Author Archives: Caro

Not Your Average (Chalk) Balls

How do you keep your hands chalked? Photo by

With so many chalk balls, how do you choose? Photo by @jiinetiics

For girls who care about which balls they squeeze, we tested a bunch of chalk dispensers that are slightly cooler than average. Does size matter to you? Care for a little friend in your chalk bag? Are the ethics of leave-no-trace high on your priority list? Scented chalk, anyone? There is something for everyone out there, so get comfortable while we give you the run down.

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Women on Lead: Katie Ives, Editor-In-Chief of Alpinist Magazine

Katie Ives leading the way outside and in adventure media. Photo by Dylan Taylor.

Katie Ives leads the way in the Tetons and in outdoor media. Photo by Dylan Taylor.

This is the first in a series entitled “Women on Lead,” which highlights women who are shaping the climbing industry and climbing community as writers, thinkers, artists, and entrepreneurs.

Mountaineering has often been hailed as the most ‘literary of all sports.’ While nowadays everyone is busy tweeting about their first ascents, we owe it to people like Katie Ives, Editor-in-Chief of the Alpinist, that there are still beautiful outlets for the thoughtfully printed word.

CXC: Katie, in college you already had a passion for literature and climbing. You chose a career that combines both. Tells us a bit about the milestones of your career. What was its most exhilarating move, the most challenging pitch?

KI: I’ve often thought that climbing teaches me how to write. When I was a graduate student in Iowa, my experiences on limestone cliffs helped me become more attuned to details: the light of the sky through a leafless November forest; the glint of crystals on the edge of an embedded fossil; the polished curve of a well-worn hold. Leading and soloing, I felt as though I could access parts of my unconscious mind and find new forms of creativity.

From my first day at Alpinist, I knew I was fortunate to be in a place that seemed like my literary home. I’ve learned from every writer whose work I’ve edited, gaining a sense of vast possibilities of ideas and styles. The span of time between the magazine’s bankruptcy in October 2008 and its relaunch in January 2009 was the most stressful in my career. I’m more grateful than ever, now, for the opportunities that I have.

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Girl Crush of the Month: Zohreh Abdollahkhani

Our girl crush of the month, Zohreh, crushing on ice. (Photo credit: Zohreh's instagram).

Our girl crush of the month, Zohreh, crushing on ice.

This month’s girl crush was submitted by friend of Crux Crush, Carolin.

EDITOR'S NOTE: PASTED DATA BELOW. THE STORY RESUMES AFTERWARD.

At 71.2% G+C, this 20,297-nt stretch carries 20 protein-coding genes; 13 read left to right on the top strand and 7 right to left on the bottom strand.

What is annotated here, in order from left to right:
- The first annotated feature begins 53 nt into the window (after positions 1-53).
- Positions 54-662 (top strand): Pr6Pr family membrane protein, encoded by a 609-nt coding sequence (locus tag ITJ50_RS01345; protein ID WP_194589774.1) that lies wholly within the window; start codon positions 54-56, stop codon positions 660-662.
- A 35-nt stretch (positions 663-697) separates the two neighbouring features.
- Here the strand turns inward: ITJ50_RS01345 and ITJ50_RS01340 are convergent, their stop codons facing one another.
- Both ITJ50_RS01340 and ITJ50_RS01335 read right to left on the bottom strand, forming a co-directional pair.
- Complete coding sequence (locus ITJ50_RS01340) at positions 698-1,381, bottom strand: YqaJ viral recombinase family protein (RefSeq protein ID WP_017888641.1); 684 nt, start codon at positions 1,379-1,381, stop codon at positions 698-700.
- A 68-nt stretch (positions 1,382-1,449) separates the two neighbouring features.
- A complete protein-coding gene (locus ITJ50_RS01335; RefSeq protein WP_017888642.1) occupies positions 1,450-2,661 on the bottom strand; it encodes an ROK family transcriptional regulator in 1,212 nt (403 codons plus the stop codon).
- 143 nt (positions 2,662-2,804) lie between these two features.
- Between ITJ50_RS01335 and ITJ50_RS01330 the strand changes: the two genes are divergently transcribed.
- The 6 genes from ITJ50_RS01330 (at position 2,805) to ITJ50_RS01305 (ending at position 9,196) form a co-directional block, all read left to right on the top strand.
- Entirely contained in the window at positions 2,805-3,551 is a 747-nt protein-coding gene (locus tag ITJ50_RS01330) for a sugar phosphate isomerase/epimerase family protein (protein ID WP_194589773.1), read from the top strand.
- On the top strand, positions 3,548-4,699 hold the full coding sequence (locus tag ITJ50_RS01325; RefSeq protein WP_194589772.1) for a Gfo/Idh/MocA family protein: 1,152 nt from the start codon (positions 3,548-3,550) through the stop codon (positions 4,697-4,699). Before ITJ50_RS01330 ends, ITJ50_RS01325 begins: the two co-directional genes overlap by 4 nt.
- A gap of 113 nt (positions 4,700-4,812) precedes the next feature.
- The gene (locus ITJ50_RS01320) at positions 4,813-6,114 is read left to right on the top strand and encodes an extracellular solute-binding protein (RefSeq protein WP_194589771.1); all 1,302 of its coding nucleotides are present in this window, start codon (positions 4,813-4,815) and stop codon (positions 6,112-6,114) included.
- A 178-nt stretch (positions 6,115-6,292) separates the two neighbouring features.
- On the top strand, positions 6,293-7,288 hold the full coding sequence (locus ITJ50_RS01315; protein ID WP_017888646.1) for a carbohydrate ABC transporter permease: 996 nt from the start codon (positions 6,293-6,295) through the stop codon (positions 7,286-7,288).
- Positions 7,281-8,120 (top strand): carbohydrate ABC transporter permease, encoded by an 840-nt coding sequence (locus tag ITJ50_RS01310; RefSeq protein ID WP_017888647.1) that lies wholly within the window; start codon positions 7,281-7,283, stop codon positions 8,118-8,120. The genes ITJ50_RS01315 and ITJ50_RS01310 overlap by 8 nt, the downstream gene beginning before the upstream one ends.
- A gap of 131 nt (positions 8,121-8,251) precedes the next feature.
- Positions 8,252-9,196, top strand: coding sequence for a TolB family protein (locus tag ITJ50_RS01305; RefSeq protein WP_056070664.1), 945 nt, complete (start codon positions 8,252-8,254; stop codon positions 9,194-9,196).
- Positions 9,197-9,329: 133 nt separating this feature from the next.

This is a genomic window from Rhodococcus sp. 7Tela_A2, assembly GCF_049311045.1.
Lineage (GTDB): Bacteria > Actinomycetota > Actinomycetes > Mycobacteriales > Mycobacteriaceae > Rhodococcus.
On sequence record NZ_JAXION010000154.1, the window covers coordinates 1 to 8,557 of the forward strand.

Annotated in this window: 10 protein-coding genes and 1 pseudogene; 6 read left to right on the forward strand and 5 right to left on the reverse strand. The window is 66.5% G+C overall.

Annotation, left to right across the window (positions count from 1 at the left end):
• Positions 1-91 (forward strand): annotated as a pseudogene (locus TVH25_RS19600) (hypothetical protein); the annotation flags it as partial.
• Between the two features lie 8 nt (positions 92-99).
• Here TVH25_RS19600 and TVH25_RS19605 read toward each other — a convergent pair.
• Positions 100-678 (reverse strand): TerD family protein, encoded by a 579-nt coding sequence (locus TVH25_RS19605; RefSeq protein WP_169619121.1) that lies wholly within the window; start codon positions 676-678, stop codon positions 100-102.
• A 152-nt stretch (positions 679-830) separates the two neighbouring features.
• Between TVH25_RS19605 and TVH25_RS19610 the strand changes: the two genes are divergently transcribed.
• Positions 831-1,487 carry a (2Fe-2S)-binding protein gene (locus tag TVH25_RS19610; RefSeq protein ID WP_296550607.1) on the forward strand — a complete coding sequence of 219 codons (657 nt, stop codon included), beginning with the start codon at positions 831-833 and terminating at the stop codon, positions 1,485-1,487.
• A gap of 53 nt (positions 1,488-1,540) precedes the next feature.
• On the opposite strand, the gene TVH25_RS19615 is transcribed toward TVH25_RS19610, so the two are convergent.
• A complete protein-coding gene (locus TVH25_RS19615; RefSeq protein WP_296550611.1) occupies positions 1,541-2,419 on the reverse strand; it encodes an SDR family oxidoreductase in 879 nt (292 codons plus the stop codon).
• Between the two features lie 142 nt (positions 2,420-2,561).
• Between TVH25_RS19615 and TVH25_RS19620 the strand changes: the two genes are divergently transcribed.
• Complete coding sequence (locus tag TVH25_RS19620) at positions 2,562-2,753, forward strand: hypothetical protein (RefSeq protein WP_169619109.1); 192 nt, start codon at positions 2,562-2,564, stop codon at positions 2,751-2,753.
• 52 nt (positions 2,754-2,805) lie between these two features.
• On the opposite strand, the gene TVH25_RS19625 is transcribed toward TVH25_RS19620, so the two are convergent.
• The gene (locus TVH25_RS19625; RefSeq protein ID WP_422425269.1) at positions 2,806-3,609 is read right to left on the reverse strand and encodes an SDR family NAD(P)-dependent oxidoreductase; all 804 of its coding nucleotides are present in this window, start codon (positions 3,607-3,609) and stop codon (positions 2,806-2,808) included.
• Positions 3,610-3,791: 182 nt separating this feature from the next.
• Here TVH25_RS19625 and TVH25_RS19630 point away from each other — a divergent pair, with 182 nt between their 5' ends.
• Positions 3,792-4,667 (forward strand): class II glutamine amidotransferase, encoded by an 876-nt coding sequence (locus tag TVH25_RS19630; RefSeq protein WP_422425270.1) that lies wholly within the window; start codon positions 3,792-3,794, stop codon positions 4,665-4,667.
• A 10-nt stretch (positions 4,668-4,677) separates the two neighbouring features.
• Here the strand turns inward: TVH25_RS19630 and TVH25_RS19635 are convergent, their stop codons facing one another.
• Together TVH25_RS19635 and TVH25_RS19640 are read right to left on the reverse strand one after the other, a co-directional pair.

Born in Karaj at the foothills of the Alborz mountain range, Zohreh Abdollahkhani thought as a child that climbing would let her touch the sky. Indeed, there is something celestial about the 31 year old woman from Iran. I spotted her the first time following the Sochi Winter Olympics and had an instant crush on her. A female athlete of a niche sport who represented a country that is not necessarily known for empowering women—that alone I found rad enough, but oh yes, she is also beautiful. Some stalking followed and I began following her on Facebook, wishing I had learned more than three words in the beginner Farsi course I took a year ago. But then again, isn’t the language of climbing universal?

Zohreh demonstrating an elegant calm while competing. (Photo credit: Zohreh's facebook).

Zohreh demonstrating an elegant calm while competing.

The first Iranian woman to win an international medal in ice climbing, Zohreh placed third in the Asian Ice Climbing Championship in 2014 and competed in the UIAA World Cup in Korea this year. Zohreh hopes that the Olympic Committee will put ice climbing on the list of official disciplines. In a one minute message, she tells us about her passion and why she needs the support of the five rings. In the meantime, if you happen make it to the Alborz mountains, check out the “Sang-e-Sar Sol,” a huge limestone wall in the province of Semnan on which French and Iranian climbers put up first ascents back in 2009. Zohreh was among them and yes, her route is called “Zohreh.” I can only surmise that it must be a beautiful climb.

Zohreh is currently recovering from a wrist injury; we wish her a quick recovery and thanks for being crushable!

Climb on! ~Caro

Photo credits: Zohreh’s Instagram and Facebook.

#JeSuisDawnWall? The Hashtag Activist


Over the last two weeks, via social media, the world experienced gut-wrenching moments, ending in extreme sorrow in Paris and extreme joy in Yosemite. Today climber and mountaineering historian, Carolin Roeder, explores what she calls “the hashtag activist.”

Last week, my Facebook feed could not decide whether Paris was the place to be or Yosemite Valley. In some magical way, we were simultaneously Charlie and Ahmed and Tommy and Kevin, inching up El Capitan’s Dawn Wall using only our pencils to defend the freedom of speech.

As a European, a climber and a history PhD student who works on the history of mountaineering, it made sense, perhaps, to be Charlie-Ahmed and Tommy-Kevin at the same time. And yet, I felt much unease about how #dawnwall and #jesuischarlie competed in a very similar way for my identity.

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